A wealthy heiress who needs to marry and become a widow to run her business in peace? YES. Georgiana chooses a prisoner on death row to marry, though little does she know she’s chosen an earl. I’m not entirely up to par on writing about romance since I had avoided the genre for too long, but I really enjoyed the chemistry between Georgiana and Benedict. The dance they do after Georgiana figures out he’s not only a prisoner, but an earl working as a Bow Street runner, feels realistic and drew me in immediately.

When I had requested and been approved for To Catch an Earl, I hadn’t realized it was the second in the series, so I borrowed this from the library as soon as I could! I read it in like two sittings because I wanted to know how everything developed and resolved, and I was left completely satisfied.

BOOK REVIEW: This Earl of Mine & To Catch an Earl, by Kate BatemanTitle: To Catch an Earl by Kate Bateman
Series: Bow Street Bachelors #2
Published by St. Martin's Press
Published: June 30 2020
Genres: Romance
Pages: 336
Format: ARC
Source: Netgalley
Buy: Bookshop(afflilate link)
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A case of secret identities finds reunited lovers on opposite sides of the law in this fun, flirty Regency romance.

There's only one case Bow Street agent Alex Harland, Earl of Melton, hasn't cracked: the identity of the mysterious woman who stole a kiss from him before he left for war. He's neither forgotten—nor forgiven—her for leaving him wanting. When he starts investigating the Nightjar, an elusive London jewel thief, he keeps running into the alluring Emmy Danvers, who stirs feelings he hasn't felt in years.

Even though Emmy's loved Alex for years, she can’t risk revealing her heart, or her identity as the Nightjar. With Alex on her case, Emmy knows that her secrets are in danger of being discovered. Their cat and mouse game heats up with every interaction, but when Emmy’s reputation—and life—is at risk, will Alex realize that some rules are made to be broken for love?

The second of the Bow Street Bachelors was not as strong of a connection between the main characters as I felt there was with the first. Emmy, for a jewel thief, wears a personalized signature scent even when she’s thieving, and it seems a little obvious that if, narratively speaking, she excels at this work she wouldn’t wear such an obvious tell? Alex, having inhaled that scent four years previously, is driven to distraction by that scent in his memories until he meets Emmy again.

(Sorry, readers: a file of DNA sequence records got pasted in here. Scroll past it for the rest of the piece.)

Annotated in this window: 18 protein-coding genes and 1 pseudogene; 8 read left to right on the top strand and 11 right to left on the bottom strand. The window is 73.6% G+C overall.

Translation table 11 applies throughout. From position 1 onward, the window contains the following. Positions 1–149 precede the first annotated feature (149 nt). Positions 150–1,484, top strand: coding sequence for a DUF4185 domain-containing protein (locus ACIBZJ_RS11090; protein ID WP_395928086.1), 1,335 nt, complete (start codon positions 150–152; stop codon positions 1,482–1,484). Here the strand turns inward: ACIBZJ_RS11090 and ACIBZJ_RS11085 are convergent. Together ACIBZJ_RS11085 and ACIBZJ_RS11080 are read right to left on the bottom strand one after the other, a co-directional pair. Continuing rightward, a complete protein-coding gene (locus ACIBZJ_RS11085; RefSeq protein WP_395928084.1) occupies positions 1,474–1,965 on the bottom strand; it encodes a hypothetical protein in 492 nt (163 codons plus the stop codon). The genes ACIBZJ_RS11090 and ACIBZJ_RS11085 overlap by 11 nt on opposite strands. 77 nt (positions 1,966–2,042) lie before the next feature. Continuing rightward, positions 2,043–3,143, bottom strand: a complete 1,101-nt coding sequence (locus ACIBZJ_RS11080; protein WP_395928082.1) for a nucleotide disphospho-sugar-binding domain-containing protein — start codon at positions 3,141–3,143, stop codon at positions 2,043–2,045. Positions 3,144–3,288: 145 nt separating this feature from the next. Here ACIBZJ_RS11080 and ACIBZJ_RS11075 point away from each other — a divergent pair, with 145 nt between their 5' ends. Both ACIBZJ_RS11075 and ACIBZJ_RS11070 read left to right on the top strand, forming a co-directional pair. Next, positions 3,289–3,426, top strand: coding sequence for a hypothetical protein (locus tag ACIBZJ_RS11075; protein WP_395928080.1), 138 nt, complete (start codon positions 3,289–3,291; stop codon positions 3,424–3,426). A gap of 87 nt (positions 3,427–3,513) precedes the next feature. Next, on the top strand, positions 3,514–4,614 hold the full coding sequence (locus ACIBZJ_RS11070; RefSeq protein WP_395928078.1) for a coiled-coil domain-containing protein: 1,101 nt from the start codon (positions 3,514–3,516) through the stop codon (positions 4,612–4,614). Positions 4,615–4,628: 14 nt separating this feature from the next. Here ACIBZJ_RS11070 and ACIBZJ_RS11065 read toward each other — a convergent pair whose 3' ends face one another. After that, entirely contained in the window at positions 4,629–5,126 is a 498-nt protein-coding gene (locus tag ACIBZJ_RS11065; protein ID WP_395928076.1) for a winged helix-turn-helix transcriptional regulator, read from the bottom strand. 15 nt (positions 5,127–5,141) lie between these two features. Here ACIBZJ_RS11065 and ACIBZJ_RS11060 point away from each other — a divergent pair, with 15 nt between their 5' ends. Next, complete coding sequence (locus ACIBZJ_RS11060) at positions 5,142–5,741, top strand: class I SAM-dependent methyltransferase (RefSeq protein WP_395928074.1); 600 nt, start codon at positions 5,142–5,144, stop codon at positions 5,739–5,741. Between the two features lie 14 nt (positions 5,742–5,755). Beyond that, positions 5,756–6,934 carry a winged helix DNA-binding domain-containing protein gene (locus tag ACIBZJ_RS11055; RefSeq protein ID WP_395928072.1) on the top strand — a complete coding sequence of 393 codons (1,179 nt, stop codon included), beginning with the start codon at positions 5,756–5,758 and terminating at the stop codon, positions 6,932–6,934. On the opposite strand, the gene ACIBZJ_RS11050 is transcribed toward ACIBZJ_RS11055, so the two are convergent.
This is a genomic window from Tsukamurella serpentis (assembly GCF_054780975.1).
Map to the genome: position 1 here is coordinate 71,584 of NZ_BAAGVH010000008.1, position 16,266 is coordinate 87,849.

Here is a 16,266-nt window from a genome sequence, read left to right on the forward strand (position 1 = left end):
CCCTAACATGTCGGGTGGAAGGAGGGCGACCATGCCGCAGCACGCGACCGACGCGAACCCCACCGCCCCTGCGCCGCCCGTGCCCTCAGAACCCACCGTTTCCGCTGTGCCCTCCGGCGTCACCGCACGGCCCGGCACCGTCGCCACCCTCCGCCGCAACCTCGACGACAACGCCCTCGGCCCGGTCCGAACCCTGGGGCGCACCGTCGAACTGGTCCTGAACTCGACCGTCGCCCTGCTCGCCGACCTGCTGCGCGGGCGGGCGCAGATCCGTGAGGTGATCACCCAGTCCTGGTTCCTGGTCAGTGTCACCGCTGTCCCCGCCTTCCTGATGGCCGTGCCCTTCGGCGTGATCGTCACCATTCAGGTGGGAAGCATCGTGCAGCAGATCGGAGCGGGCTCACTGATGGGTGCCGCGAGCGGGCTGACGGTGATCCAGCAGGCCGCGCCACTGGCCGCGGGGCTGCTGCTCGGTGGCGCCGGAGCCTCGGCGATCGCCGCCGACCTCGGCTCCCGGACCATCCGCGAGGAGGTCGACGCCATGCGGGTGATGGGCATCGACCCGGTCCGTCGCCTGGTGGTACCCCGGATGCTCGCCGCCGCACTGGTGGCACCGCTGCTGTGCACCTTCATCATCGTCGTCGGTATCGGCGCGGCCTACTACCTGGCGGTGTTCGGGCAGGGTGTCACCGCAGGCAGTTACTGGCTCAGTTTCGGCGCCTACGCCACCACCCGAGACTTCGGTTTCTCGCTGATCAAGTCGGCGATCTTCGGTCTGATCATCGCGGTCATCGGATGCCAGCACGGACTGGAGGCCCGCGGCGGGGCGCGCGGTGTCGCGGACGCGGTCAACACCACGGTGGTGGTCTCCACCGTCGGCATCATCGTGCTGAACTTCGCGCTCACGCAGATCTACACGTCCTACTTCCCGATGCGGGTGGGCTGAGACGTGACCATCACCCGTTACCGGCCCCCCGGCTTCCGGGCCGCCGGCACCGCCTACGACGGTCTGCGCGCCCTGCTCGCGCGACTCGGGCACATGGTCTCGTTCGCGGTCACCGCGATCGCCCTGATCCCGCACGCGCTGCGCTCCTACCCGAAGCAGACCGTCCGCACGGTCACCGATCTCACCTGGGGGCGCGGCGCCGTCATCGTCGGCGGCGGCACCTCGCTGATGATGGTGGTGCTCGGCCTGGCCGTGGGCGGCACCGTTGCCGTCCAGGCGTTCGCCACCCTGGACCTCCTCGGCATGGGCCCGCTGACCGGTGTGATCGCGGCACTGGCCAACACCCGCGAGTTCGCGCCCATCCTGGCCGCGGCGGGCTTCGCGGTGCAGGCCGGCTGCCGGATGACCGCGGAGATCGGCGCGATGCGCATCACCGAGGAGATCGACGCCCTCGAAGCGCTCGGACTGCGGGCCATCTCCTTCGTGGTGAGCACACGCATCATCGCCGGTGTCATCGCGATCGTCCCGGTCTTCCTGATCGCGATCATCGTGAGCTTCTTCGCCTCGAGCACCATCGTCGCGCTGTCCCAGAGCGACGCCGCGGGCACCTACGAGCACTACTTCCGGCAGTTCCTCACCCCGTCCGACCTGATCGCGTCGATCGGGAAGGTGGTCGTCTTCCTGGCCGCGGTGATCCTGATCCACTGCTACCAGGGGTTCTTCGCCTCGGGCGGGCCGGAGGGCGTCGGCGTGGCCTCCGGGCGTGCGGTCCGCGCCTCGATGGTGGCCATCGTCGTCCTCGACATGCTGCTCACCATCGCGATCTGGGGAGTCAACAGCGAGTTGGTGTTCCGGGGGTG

The tension and connection didn’t seem as polished or as well developed as I felt it was in the first in the series, but the twists and the plot otherwise kept me engaged! The enemies to lovers trope didn’t play out as promised on the cover copy, and I felt Alex had it figured out too soon (with little reaction between both of them about it until much later), so I felt like it dragged in some places as well because of that. It’s an enjoyable read nonetheless and sets up for the third in the series.

An advance reader copy was provided by the publisher and Netgalley; all opinions are my own.

BOOK REVIEW: Beheld, by TaraShea Nesbit

BOOK REVIEW: Beheld, by TaraShea NesbitTitle: Beheld by TaraShea Nesbit
Published by Bloomsbury Publishing
Published: March 17th 2020
Genres: Fiction, Historical
Pages: 288
Format: ARC
Source: Netgalley
Buy: Bookshop(afflilate link)
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From the bestselling author of The Wives of Los Alamos comes the riveting story of a stranger’s arrival in the fledgling colony of Plymouth, Massachusetts―and a crime that shakes the divided community to its core.
Ten years after the Mayflower pilgrims arrived on rocky, unfamiliar soil, Plymouth is not the land its residents had imagined. Seemingly established on a dream of religious freedom, in reality the town is led by fervent puritans who prohibit the residents from living, trading, and worshipping as they choose. By the time an unfamiliar ship, bearing new colonists, appears on the horizon one summer morning, Anglican outsiders have had enough.